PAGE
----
A horrific assault in Manhattan

In 1971, a phalanx of Hells Angels descended on New York City for the funeral of Jeffrey Coffey, one of their own who had been killed in Ohio the week prior. While in town, several of the men decided to order some new leather from Eugene Pritzert, who owned a leather goods store in the East Village. When they returned to pick up their order, they were told that it wasn't quite ready yet — and that's when all hell broke loose. 

The gang of eight men first began beating up on Pritzert, but soon, a new target happened upon the scene — a 17-year old, female friend of the proprietor who was in town visiting him from California, and who had been napping in a back room. For six hours, the men guarded Pritzert while beating and sexually assaulting the girl, until Pritzert finally managed to escape and alert the police. All eight men fled the scene, but were later apprehended and identified in a lineup by their young victim; all were slapped with a bevy of charges, including sexual assault, criminal trespass, and unlawful imprisonment.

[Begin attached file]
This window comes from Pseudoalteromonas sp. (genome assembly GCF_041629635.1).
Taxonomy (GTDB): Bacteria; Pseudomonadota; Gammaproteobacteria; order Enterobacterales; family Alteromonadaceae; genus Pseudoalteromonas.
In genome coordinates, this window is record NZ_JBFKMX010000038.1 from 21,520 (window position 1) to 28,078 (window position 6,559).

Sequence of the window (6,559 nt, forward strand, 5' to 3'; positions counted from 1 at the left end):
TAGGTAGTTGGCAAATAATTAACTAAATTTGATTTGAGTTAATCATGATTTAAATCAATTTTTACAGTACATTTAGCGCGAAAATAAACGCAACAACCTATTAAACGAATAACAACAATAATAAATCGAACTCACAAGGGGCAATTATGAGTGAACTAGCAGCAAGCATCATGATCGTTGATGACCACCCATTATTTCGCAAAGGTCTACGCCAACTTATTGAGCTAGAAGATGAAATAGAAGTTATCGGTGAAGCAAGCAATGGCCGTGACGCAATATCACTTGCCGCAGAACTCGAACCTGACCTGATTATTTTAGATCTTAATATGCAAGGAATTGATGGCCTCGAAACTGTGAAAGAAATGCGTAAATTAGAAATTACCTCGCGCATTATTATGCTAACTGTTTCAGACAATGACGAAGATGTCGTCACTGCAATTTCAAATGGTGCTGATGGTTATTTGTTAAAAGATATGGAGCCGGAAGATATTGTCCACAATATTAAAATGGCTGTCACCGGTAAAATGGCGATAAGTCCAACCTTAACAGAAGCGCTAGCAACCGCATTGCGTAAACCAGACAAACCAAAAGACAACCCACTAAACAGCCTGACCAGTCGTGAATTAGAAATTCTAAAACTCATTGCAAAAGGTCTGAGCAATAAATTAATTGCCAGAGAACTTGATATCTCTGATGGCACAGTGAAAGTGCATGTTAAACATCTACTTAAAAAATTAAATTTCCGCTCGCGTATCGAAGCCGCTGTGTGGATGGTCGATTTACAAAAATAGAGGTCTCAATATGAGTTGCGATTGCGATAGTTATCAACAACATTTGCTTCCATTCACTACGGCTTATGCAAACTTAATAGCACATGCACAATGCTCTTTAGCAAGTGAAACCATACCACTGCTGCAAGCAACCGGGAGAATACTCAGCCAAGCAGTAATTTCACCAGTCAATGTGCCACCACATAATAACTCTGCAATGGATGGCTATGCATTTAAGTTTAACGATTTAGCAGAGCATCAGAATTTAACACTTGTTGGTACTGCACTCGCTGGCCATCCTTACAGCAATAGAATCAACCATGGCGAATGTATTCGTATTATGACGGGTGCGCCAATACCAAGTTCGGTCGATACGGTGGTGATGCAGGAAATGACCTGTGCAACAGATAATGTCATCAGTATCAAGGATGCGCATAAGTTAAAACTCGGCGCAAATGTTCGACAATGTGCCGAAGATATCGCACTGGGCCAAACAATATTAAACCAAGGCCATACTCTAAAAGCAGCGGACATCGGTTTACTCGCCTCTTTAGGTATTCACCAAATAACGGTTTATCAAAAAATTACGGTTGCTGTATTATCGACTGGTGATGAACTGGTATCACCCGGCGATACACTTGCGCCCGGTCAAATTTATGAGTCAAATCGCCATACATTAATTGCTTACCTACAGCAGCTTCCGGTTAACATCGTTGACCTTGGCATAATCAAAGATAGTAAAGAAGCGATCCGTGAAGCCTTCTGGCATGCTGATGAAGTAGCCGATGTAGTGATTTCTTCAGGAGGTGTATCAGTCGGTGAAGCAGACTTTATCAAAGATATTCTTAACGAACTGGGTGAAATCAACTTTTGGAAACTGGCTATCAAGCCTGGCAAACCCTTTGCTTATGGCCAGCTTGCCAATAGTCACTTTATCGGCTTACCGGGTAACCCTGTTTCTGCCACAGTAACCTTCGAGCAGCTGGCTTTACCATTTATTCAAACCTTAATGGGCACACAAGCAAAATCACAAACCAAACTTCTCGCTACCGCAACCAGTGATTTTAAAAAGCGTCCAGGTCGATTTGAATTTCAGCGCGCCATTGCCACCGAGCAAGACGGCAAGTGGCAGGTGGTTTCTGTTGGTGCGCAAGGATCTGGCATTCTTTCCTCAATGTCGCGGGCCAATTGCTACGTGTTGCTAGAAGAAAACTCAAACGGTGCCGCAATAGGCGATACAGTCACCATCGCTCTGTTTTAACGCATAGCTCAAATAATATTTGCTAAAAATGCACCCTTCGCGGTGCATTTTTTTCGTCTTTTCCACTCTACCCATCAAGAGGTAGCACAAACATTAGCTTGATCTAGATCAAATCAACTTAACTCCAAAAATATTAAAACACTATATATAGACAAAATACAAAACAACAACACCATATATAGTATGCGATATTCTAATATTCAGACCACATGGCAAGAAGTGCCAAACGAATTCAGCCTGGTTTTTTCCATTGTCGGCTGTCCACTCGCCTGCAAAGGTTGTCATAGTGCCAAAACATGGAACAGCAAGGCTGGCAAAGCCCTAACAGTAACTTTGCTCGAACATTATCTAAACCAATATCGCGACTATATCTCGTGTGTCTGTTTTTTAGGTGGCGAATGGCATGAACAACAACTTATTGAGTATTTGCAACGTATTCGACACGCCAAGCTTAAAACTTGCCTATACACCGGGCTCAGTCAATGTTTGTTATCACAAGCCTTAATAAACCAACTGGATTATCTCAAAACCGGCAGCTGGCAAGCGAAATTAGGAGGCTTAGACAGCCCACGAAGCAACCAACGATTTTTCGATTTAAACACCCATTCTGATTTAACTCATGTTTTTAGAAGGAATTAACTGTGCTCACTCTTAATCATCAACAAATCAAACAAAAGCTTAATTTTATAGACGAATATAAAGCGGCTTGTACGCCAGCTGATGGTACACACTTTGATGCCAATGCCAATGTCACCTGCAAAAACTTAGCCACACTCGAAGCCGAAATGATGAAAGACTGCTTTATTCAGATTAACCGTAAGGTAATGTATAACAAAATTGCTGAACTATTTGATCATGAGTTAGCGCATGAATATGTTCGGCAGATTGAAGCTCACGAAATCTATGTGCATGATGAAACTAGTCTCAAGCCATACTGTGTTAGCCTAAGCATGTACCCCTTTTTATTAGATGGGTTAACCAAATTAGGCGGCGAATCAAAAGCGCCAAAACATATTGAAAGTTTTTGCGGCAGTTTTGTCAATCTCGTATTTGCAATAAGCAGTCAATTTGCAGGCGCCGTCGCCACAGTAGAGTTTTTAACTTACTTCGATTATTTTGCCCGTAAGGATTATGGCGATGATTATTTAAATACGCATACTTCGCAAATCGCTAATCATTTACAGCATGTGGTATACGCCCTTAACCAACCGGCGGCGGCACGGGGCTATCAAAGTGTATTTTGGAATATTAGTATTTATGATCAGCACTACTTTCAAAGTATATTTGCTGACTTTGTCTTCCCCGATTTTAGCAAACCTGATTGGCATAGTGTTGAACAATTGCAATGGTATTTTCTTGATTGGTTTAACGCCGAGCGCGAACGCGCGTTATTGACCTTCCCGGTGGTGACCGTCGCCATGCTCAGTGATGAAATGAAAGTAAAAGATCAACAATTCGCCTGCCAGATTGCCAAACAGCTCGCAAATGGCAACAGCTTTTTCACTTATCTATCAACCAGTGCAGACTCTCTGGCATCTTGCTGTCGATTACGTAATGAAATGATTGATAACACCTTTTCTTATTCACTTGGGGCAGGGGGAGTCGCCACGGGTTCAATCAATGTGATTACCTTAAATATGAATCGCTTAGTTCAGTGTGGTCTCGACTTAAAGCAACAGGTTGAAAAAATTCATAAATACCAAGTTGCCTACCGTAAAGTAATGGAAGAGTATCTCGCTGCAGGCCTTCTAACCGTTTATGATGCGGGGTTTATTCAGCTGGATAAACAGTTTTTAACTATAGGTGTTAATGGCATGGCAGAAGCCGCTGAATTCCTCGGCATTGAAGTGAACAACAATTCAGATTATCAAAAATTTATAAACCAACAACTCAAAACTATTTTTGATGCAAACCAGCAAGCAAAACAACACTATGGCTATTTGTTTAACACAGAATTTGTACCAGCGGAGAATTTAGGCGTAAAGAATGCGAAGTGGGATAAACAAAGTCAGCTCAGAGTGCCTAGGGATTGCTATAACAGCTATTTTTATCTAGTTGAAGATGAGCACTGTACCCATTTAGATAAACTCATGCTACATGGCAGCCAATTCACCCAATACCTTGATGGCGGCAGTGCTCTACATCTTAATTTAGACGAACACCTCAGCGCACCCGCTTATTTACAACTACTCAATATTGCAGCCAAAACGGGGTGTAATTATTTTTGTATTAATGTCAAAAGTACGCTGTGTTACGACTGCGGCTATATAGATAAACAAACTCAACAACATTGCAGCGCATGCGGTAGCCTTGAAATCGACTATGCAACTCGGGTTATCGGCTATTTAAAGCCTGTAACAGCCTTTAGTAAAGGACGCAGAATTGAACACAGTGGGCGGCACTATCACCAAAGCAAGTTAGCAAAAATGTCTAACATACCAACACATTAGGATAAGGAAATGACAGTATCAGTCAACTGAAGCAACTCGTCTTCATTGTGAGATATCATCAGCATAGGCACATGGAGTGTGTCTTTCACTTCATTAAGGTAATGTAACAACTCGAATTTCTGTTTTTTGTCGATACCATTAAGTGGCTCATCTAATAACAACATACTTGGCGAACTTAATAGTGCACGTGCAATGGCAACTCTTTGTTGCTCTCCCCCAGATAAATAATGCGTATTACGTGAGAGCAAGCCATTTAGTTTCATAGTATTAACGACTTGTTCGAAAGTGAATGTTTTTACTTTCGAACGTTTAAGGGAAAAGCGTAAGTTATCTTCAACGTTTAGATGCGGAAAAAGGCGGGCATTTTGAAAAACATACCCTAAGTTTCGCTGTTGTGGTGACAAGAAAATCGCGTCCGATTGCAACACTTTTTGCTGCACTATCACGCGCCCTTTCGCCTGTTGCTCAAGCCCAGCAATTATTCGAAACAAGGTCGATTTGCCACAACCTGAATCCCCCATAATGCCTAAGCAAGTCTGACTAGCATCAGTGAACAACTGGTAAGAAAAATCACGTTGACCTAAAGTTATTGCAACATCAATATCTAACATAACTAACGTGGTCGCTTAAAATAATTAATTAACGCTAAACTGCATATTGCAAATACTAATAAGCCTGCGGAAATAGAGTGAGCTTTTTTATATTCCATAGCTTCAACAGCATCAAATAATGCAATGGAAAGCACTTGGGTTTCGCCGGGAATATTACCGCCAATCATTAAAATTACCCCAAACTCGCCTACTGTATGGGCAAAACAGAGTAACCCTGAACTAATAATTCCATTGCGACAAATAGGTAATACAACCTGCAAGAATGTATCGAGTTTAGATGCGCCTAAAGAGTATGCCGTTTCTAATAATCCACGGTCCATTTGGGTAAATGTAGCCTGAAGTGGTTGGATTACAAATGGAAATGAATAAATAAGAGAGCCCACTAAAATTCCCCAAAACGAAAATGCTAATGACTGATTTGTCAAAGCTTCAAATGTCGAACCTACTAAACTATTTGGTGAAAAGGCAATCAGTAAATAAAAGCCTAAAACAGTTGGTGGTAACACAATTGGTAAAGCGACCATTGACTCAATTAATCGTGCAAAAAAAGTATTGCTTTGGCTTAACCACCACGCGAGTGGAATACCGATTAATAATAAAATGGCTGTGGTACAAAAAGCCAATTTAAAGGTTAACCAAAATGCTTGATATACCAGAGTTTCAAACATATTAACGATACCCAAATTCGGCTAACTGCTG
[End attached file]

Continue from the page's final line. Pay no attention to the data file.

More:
A tragic case of mistaken identity

In February 1988, Sandusky, Ohio, music store manager David Hartlaub was found shot to death beside his van. He had arrived at a bank to make his nightly deposit, and at first it appeared like a robbery gone wrong. It was not: police discovered that the deposit bag, containing around $4,000 in cash, had not been touched.